Whenever I suggest that the primary step towards sorting out someones hormones is to test their gut, I'm often looked at with a blank stare. I get it, what on Earth does your digestive tract have to do with all your sex hormones? While at face value it might seem irrelevant, I assure you it’s not. In fact, without a healthy happy gut, there’s very little you can do to help balance your overall wellbeing, nevermind your hormones.
Allow me to put this into perspective. There are between 100 million to one trillion microorganisms per gram of fecal matter we produce. As if those numbers aren’t mind blowing enough, our microbiome has about 3 million genes. That’s approximately 150 times more than the human genome, making us more bacteria than human. And if that’s not impressive enough, our ecology of bacteria is as unique to every one of us as our own fingerprint. Hence why testing it is essential; there’s simply no room for guesswork when it comes to your gastrointestinal health.
But why is your gut health so important for hormone balance specifically? Well, firstly we rely on a robust gut for optimal nutrient absorption. In fact, some of those nutrients, like B vitamins, are made by our bacteria. We need nutrients to make and then breakdown the hormones we don’t need.
We also rely on our gut for healthy hormone detoxification. Ultimately, when your liver has broken down hormones that are no longer needed, they’re thrown out in your stools, urine and sweat. Full, daily bowel movements mean that these hormones are being properly thrown out.
But here’s the thing, it’s not just about whether you’re constipated or not. Bacterial imbalance in the gastrointestinal tract can drive hormonal imbalance too. In fact, we have a group of bacteria that are responsible for this; we call them the ‘Estrobolome’. Bacteroides fragilis, Bacteroides vulgatus, Bacteroides uniformis, Clostridium paraputrificum, Clostridium clostridioforme, Clostridium perfringens, Escherichia coli, Eubacterium, Peptostreptococcus, Ruminococcus, and Staphylococcus (yikes, that was a mouthful), have the ability to make an enzyme called beta-glucuronidase. This enzyme captures detoxified oestrogen in your stools and reabsorbs it back into circulation. In short, it undoes all the hard work your liver has just carried out, driving oestrogen dominance. Excess meat, toxins, antibiotics, stress and a low fibre diet are just some of the factors that can cause the estrobolome to overgrow and wreak havoc with your hormones.
But that’s not all. Some strains of bacteria have been linked to common hormonal disorders. For example, have you ever heard of the microgenderome? It’s a novel concept that relates to the bidirectional roles our hormones have with our microbiome. A study on mice found that the composition of microbes in males and females changed at puberty. This means that our sex hormones influence our gut bugs. However, significantly, the study found that when strains of bacteria were removed, testosterone levels increased amongst female mice and decreased in males. This lead researchers like Tremellen and Pearce to hypothesize that microbial imbalance could lead to conditions like Polycystic Ovary Syndrome (PCOS), a hormonal disorder characterized by high testosterone. In fact, in 2017 a microbial fecal transplant successfully decreased androgen levels in mice and improved their oestrus cycles.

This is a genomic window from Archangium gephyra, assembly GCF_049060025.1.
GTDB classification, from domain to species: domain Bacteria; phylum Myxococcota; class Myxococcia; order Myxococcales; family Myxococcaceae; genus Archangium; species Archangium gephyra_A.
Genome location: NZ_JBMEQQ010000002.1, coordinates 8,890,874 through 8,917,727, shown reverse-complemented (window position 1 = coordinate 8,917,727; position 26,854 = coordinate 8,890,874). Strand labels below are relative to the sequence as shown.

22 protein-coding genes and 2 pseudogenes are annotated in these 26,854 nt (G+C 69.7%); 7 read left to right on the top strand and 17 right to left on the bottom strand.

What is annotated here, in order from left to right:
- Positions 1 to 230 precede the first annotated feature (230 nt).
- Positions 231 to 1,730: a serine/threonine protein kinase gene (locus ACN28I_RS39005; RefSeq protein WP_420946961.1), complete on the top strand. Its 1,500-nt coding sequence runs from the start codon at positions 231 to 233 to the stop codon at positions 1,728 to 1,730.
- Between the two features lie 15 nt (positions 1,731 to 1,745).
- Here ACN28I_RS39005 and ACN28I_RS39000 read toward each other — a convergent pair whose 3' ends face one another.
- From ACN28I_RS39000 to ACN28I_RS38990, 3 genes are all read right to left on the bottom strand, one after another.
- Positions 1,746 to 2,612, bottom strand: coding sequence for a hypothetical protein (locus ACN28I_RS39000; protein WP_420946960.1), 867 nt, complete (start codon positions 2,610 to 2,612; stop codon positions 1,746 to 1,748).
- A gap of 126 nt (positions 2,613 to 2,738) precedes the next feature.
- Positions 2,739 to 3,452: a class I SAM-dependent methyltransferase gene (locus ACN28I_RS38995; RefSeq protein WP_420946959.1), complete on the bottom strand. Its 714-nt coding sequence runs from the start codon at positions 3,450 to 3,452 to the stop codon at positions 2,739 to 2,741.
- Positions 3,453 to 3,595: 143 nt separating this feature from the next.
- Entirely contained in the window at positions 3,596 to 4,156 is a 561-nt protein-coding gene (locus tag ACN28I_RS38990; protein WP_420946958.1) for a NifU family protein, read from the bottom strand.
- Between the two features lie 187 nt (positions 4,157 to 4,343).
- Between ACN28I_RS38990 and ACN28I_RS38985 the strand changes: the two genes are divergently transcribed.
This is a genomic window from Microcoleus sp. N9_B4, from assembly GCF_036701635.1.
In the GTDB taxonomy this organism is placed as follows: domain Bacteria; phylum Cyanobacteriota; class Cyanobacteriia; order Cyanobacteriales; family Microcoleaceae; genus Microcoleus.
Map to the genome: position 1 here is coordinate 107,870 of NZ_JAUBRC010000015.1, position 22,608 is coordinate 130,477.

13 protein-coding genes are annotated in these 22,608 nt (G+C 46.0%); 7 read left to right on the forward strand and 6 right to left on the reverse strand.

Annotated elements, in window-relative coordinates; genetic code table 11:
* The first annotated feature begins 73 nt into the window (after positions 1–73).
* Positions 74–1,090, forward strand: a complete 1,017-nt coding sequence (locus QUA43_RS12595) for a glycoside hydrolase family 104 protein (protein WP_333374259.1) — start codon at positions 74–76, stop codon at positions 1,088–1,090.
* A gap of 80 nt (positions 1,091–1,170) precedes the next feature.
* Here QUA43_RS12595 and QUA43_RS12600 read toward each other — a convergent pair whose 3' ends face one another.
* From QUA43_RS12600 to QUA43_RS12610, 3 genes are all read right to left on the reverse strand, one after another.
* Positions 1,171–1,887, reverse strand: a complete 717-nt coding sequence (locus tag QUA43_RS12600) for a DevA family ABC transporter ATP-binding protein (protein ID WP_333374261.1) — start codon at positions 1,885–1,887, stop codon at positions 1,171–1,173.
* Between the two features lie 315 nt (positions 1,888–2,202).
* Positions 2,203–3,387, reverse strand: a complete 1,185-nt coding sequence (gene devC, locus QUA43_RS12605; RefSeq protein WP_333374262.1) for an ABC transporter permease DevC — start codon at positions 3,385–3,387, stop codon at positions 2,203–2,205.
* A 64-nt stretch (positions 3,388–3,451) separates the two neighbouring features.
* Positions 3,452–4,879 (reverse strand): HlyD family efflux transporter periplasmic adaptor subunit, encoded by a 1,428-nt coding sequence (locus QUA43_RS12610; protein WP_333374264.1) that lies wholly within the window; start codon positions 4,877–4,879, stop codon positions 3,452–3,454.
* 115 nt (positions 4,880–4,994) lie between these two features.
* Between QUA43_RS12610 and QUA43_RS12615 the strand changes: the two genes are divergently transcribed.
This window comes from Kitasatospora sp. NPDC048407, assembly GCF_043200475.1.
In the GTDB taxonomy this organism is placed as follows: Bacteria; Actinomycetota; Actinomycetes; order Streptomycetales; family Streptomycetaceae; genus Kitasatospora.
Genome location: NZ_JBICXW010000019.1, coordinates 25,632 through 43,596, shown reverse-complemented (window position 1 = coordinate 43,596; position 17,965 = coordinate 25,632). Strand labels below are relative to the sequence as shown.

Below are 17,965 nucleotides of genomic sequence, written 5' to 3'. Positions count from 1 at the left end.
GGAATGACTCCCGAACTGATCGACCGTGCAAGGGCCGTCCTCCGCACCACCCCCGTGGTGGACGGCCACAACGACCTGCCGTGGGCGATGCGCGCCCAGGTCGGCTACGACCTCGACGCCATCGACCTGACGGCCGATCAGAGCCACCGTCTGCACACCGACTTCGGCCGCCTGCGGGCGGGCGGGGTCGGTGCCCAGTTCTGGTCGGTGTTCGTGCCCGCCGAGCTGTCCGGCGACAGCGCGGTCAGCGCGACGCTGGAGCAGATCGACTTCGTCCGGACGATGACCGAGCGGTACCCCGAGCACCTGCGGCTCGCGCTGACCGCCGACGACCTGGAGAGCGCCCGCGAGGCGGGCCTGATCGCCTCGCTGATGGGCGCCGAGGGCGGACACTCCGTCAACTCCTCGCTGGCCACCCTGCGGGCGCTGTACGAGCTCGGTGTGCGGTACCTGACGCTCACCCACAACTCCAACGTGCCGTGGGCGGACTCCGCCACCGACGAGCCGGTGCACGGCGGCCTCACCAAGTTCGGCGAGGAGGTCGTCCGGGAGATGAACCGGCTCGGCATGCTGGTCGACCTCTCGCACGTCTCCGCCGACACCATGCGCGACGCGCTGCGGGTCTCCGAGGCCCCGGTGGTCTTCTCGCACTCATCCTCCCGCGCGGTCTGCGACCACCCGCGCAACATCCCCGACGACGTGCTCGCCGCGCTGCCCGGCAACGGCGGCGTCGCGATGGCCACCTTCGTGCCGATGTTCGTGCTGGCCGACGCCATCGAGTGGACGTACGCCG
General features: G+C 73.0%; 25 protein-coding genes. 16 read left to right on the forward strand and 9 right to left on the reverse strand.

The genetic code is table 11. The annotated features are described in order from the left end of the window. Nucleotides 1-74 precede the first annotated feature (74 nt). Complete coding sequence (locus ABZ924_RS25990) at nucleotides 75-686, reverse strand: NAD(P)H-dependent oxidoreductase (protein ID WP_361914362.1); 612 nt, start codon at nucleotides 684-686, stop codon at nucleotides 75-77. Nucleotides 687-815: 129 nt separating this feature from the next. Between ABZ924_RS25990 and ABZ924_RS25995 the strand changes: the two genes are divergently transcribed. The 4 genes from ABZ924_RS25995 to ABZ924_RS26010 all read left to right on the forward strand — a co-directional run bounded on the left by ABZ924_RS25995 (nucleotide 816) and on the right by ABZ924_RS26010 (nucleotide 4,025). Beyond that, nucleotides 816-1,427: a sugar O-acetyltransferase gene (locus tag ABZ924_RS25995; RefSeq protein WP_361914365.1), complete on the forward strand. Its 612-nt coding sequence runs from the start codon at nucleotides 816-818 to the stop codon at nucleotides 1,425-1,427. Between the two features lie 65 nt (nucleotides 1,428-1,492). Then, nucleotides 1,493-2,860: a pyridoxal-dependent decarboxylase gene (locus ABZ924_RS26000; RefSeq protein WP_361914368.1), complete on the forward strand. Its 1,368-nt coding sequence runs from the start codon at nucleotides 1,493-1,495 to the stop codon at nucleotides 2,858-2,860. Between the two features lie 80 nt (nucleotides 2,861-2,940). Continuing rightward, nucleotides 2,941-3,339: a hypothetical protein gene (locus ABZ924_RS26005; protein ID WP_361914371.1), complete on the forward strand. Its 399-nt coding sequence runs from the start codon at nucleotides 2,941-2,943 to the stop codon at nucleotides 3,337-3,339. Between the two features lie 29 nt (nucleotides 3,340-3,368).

I could go on. But let me finish with just one more important influence our gastrointestinal health has on our hormones. Inflammation. About 70% of our immune system resides in our gastrointestinal tract. The immune system is responsible for making key inflammatory chemicals that help to clear out an infection and communicate to localized cells that the body is under attack. If this isn’t carefully controlled, the inflammation can become systemic. That’s big trouble in the world of hormone balance. And I’m not just talking about your sex hormones – neurotransmitters and your thyroid too! Inflammation has the ability to disrupt hormone communication all together increasing risk of reproductive issues, depression, anxiety and slower metabolism. The good news is a diverse community of beneficial gut bugs help ward off infections, making lighter work for our immune system. In other words, it helps keep inflammation at bay. It’s called “colonization resistance”. Immune protection from our microbiome is so effective, that animal studies have shown that even in the presence of pathogenic bacteria, infection and symptoms of ill health and disease may not occur. So what does this all mean? If you’re concerned about your hormones and experience symptoms like:
You should get your gastrointestinal health tested. In fact, many of these symptoms especially long term, require the attention of your consulting medic. Following a nutritional protocol that targets gut health as complimentary care is recommended too. Typically this involves a diet that gradually increases fibre intake to 30g/day, incorporates a variety of vegetables throughout the week and fermentable foods and probiotics.
Disclaimer: The statements made in this blog post are for educational and entertainment purposes only. They are not intended to diagnose or treat any individual or condition. If you are concerned about your health please consult your licensed medical doctor before changing your diet or taking supplements. This website uses affiliate links, which means the author may earn from products and services recommended although it should be noted that this is not at an additional cost to the consumer.